Arctic Marine Mammal Vulnerability to Climate Change
Nov 19, 2019
Shawn Noren, Ph.D
Arctic Marine Mammal Vulnerability to Climate Change

Dr. Shawn Noren has been investigating the physiology ecology of marine mammals for over 2 decades. She has worked at the Smithsonian Institute, NOAA, and is currently affiliated with University of California Santa Cruz. She has lived on an uninhabited island in Nova Scotia and in Antarctica to study seals. She explores connections between physiology and the larger-scale functions of marine mammals within their environment to understand how global climate change and other human perturbations may impact marine mammals. Dr. Noren has published nearly 40 scientific papers in prestigious scientific journals such as Nature, her research has drawn a lot of media attention including being highlighted in The New York Times, The Economist, and Science Magazine. She has even been on The Discovery Channel and was recently filmed in Vancouver for a Canadian Broadcast Corporation (CBC) show titled The Nature of Things.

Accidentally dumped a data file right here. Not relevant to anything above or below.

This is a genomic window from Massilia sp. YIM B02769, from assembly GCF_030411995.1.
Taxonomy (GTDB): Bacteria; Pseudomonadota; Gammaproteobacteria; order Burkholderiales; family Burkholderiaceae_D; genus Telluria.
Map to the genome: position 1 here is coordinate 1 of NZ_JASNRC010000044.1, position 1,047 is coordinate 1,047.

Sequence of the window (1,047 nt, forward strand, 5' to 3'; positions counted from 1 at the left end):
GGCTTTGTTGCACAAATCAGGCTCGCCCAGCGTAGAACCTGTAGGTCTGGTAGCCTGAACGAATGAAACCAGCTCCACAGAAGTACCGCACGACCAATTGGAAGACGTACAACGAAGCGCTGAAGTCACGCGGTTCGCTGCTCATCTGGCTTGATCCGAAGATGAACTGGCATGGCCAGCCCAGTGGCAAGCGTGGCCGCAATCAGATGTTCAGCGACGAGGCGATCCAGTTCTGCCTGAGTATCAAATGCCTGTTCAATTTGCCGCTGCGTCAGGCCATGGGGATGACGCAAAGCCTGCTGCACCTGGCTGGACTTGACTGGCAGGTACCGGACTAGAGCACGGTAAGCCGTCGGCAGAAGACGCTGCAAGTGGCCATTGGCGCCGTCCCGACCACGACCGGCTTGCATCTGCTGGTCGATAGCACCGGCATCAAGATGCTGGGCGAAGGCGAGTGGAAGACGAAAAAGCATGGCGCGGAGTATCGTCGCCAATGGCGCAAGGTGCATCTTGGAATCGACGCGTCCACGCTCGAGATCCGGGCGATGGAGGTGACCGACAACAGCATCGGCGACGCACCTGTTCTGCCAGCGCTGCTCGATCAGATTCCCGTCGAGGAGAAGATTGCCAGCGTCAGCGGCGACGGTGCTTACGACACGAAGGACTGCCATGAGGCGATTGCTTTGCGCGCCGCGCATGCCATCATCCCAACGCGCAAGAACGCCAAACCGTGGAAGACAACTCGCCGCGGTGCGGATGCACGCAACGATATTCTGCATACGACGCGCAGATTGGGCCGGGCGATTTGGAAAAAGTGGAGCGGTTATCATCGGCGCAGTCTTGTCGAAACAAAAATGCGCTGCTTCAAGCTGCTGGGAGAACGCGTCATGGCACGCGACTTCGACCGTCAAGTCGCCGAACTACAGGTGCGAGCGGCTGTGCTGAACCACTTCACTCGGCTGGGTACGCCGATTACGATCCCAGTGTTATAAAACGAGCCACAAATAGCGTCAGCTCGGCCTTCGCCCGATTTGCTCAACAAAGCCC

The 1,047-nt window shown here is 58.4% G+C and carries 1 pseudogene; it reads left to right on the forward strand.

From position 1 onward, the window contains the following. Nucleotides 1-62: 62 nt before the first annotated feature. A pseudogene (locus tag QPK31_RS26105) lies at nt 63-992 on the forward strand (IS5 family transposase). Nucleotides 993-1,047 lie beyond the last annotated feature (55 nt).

Data from Dr. Noren’s research was used in the 2013 legislative decision to strengthen the dolphin-safe label and in the 2017 Pacific Walrus Report used to determine if walruses should be listed under the Endangered Species Act. Currently she is doing research to develop a validated metric to remotely monitor the body condition of free-ranging cetacean. This will help managers determine if environmental change or anthropogenic disturbances are preventing animals from meeting their daily caloric requirements, which can impact vital rates.

Dr. Noren’s talk is titled “Arctic Marine Mammal Vulnerability to Climate Change”. During her presentation, she will talk briefly about the numerous ways that global climate change is impacting marine ecosystems worldwide, and then she will focus in on how Arctic marine mammals are being affected. She will share information about her recent research projects working with beluga whales and Pacific walruses, and conclude with encouraging the group to take proactive steps to do their part in curbing carbon emissions and supporting research and management efforts geared towards conservation.